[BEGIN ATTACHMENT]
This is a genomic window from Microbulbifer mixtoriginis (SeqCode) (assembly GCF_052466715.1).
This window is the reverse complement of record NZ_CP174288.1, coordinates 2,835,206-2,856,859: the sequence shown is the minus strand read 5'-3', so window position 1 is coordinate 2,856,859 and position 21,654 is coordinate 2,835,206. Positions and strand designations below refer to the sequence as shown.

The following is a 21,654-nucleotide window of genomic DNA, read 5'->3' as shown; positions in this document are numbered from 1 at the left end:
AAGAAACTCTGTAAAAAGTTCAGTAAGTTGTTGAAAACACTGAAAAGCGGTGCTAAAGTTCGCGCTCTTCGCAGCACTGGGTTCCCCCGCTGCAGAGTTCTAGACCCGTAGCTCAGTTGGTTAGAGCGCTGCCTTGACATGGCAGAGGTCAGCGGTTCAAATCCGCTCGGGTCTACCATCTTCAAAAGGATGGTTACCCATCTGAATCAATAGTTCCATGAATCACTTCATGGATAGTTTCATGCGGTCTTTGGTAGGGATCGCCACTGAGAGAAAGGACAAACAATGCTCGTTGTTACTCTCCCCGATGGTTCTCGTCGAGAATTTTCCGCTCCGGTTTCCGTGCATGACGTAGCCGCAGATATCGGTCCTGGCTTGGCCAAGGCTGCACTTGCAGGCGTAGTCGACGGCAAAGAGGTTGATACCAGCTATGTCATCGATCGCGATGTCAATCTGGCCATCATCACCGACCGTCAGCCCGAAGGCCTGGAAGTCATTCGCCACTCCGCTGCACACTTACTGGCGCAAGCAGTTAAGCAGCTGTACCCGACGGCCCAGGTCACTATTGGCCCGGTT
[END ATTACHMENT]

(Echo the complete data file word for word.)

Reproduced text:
This is a genomic window from Microbulbifer mixtoriginis (SeqCode) (assembly GCF_052466715.1).
This window is the reverse complement of record NZ_CP174288.1, coordinates 2,835,206-2,856,859: the sequence shown is the minus strand read 5'-3', so window position 1 is coordinate 2,856,859 and position 21,654 is coordinate 2,835,206. Positions and strand designations below refer to the sequence as shown.

The following is a 21,654-nucleotide window of genomic DNA, read 5'->3' as shown; positions in this document are numbered from 1 at the left end:
AAGAAACTCTGTAAAAAGTTCAGTAAGTTGTTGAAAACACTGAAAAGCGGTGCTAAAGTTCGCGCTCTTCGCAGCACTGGGTTCCCCCGCTGCAGAGTTCTAGACCCGTAGCTCAGTTGGTTAGAGCGCTGCCTTGACATGGCAGAGGTCAGCGGTTCAAATCCGCTCGGGTCTACCATCTTCAAAAGGATGGTTACCCATCTGAATCAATAGTTCCATGAATCACTTCATGGATAGTTTCATGCGGTCTTTGGTAGGGATCGCCACTGAGAGAAAGGACAAACAATGCTCGTTGTTACTCTCCCCGATGGTTCTCGTCGAGAATTTTCCGCTCCGGTTTCCGTGCATGACGTAGCCGCAGATATCGGTCCTGGCTTGGCCAAGGCTGCACTTGCAGGCGTAGTCGACGGCAAAGAGGTTGATACCAGCTATGTCATCGATCGCGATGTCAATCTGGCCATCATCACCGACCGTCAGCCCGAAGGCCTGGAAGTCATTCGCCACTCCGCTGCACACTTACTGGCGCAAGCAGTTAAGCAGCTGTACCCGACGGCCCAGGTCACTATTGGCCCGGTT